ABOrganogels obtained by adding water to solutions of lecithin in
isopropyl palmitate or
cyclooctane solvents were studied in vitro as matrices for the
transdermal transport of
scopolamine and broxaterol through human skin. Preliminary histology
studies showed that
the lecithin organogels have no harmful effects when applied to the
skin for prolonged
periods. The transport rate of scopolamine obtained with the lecithin
gels was about 1 order
of magnitude higher than that obtained with an aqueous solution of
the drug, and the same as
that obtained with a microemulsion solution of scopolamine prior to
observations were made for the transport of broxaterol, in which case
the flux through the
skin was directly proportional to the concentration of drug in the
gel. On the basis of these
results and others demonstrating the successful transport of amino
acids and peptides, it was
concluded that lecithin gels may be efficient vehicles for the
transdermal transport of various
TIPhysical and chemical characteristics of water soluble, semisolid,
anhydrous bases for
possible ophthalmic use
AUNewton-DW; BeckerCH; Torosian-G
SOJ-Pharm-Sci Journal-of-Pharmaceutical-Sciences); 1973; 62(Sep);
ABEighty-four semisolid, water soluble, anhydrous bases for possible
ophthalmic use were
formulated and evaluated. Of these bases, 5 were designated
evaluatory bases for further
study on the basis of apparent pH and/or desirable physical
spreadability characteristics over
the temperature range of 0-50DG. Four of the 5 bases were further
rotational viscometer studies, and an organogel was selected on the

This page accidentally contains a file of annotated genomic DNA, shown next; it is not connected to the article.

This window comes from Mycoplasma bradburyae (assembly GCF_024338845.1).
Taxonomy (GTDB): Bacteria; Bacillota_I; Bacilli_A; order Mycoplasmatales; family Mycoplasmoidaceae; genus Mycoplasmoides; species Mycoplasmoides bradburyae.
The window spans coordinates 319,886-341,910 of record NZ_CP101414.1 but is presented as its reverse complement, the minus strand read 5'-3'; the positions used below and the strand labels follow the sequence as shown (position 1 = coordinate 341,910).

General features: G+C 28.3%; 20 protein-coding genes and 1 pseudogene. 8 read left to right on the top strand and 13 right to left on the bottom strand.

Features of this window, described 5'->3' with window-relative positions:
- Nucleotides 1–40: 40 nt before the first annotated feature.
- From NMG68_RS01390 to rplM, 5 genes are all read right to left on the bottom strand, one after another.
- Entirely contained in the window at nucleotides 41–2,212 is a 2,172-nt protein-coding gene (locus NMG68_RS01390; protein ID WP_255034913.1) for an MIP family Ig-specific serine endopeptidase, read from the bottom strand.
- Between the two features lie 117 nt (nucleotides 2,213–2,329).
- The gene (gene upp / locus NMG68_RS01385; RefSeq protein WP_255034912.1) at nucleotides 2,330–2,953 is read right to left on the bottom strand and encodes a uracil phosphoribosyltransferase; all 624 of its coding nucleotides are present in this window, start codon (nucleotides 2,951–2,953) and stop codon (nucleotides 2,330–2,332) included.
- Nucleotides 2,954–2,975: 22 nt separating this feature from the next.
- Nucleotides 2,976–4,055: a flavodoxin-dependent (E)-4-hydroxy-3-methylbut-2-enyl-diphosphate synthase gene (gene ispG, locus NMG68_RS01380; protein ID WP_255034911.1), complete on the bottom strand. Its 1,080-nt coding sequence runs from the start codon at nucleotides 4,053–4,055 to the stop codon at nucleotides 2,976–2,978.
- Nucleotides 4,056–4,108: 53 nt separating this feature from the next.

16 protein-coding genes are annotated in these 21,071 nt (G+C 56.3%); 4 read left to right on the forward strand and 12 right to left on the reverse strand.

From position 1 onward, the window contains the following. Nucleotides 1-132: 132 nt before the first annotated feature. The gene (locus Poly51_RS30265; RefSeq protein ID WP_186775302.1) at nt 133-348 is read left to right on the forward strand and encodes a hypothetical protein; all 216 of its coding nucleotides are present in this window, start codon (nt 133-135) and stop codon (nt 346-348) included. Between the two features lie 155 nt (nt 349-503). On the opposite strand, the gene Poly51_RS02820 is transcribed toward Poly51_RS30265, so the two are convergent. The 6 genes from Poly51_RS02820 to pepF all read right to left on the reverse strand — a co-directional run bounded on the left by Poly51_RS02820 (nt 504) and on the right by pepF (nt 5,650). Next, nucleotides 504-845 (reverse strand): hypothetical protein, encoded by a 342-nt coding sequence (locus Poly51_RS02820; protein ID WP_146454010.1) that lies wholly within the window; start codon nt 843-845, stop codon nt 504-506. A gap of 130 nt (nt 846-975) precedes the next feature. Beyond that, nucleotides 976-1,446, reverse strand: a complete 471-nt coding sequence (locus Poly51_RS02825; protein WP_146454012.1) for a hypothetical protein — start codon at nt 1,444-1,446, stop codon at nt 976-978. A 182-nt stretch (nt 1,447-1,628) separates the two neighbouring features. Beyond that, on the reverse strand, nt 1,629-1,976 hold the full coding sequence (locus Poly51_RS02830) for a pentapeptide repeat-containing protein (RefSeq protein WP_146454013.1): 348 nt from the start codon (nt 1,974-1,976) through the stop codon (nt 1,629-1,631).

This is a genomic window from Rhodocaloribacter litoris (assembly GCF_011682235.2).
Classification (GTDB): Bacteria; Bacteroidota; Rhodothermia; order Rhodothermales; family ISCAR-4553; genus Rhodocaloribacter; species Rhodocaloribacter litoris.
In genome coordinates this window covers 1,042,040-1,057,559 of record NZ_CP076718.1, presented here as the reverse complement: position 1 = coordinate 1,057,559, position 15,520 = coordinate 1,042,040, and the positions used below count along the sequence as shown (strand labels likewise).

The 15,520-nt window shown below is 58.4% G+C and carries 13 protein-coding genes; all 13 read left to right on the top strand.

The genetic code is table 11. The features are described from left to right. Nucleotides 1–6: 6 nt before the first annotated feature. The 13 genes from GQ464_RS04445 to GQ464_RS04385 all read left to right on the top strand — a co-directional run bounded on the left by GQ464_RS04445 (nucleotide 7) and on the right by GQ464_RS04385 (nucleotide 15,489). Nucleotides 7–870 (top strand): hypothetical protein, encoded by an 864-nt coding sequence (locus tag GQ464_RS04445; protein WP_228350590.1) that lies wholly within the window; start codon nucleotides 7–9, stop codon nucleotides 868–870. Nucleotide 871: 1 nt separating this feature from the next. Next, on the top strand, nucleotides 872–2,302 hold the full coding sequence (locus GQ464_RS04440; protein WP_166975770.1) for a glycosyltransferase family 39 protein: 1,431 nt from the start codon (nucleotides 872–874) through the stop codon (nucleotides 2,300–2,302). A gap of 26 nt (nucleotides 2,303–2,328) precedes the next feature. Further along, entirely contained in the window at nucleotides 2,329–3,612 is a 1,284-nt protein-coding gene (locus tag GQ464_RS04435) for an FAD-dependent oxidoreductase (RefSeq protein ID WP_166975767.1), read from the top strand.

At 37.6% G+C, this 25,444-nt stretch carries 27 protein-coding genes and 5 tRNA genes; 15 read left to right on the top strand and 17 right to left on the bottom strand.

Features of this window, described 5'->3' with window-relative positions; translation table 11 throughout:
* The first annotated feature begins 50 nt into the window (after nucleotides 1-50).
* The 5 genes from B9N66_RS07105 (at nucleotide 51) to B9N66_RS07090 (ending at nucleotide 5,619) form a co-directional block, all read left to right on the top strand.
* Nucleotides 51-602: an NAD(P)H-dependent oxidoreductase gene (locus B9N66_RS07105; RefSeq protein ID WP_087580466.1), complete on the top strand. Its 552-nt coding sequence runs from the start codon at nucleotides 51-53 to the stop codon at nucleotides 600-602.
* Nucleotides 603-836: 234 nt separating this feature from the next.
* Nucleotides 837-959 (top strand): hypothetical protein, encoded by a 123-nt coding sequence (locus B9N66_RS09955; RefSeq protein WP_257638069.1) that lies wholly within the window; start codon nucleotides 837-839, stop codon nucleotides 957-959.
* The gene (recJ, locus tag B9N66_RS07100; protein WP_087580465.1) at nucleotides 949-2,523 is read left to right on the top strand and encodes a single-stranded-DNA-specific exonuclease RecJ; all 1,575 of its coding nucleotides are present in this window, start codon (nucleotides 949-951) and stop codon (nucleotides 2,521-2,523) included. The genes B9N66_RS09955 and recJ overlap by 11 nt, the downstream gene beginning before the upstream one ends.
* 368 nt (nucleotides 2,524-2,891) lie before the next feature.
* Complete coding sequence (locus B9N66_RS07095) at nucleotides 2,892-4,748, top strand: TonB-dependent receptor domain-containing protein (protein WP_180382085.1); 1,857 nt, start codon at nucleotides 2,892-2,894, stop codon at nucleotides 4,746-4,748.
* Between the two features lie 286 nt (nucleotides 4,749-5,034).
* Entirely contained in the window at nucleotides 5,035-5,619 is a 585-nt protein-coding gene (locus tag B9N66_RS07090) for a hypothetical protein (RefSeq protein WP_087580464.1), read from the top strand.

basis of several of its
listed attributes as the best attempt in this investigation to
formulate the type of semisolid base
desired for possible ophthalmic use.
As you can see there's nothing about blood levels, efficacy, etc. Perhaps
PCCA in Texas has additional information. Caveat emptor.
Richard Molitor, R.Ph.
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From: "KEIA (Keith Anderson)"
Subject: RE: PharmPK DiffusiMax - transdermal delivery
Date: Fri, 11 Jun 1999 12:54:38 +0200
Regarding lecithin organogels- I have personally worked with a
rheumatologist in completing a placebo-controlled, double-blinded,
randomized clinical trial investigating the use of 2% diclofenac in a
lecithin organogel for osteoarthritis of the knee in geriatric patients
(n=80). This paper should be published shortly in J. Rheumatol. A
significant effect was noted for the active group as measured by the WOMAC
Osteoarthritis Index V 2.0 (developed at the U. Of Western
Ontario/Macmaster). Patients and physician noted significant improvement in
knee function, however quality of life measures remained unchanged, which is